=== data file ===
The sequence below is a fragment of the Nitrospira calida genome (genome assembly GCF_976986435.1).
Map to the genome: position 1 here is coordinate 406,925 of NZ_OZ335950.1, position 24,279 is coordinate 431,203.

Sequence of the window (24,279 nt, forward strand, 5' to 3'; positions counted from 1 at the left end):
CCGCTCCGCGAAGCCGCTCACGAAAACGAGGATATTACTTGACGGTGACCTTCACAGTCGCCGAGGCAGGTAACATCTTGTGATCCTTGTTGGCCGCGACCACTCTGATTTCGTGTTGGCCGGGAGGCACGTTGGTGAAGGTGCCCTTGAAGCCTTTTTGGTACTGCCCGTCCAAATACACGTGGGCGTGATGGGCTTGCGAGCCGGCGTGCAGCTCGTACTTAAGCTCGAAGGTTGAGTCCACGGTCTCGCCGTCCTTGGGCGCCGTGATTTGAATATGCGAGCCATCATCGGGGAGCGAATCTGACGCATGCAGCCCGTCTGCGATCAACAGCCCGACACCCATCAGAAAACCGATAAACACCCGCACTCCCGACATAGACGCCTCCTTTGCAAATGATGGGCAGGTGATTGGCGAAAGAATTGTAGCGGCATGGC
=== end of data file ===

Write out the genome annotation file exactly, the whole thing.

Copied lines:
The sequence below is a fragment of the Nitrospira calida genome (genome assembly GCF_976986435.1).
Map to the genome: position 1 here is coordinate 406,925 of NZ_OZ335950.1, position 24,279 is coordinate 431,203.

Sequence of the window (24,279 nt, forward strand, 5' to 3'; positions counted from 1 at the left end):
CCGCTCCGCGAAGCCGCTCACGAAAACGAGGATATTACTTGACGGTGACCTTCACAGTCGCCGAGGCAGGTAACATCTTGTGATCCTTGTTGGCCGCGACCACTCTGATTTCGTGTTGGCCGGGAGGCACGTTGGTGAAGGTGCCCTTGAAGCCTTTTTGGTACTGCCCGTCCAAATACACGTGGGCGTGATGGGCTTGCGAGCCGGCGTGCAGCTCGTACTTAAGCTCGAAGGTTGAGTCCACGGTCTCGCCGTCCTTGGGCGCCGTGATTTGAATATGCGAGCCATCATCGGGGAGCGAATCTGACGCATGCAGCCCGTCTGCGATCAACAGCCCGACACCCATCAGAAAACCGATAAACACCCGCACTCCCGACATAGACGCCTCCTTTGCAAATGATGGGCAGGTGATTGGCGAAAGAATTGTAGCGGCATGGC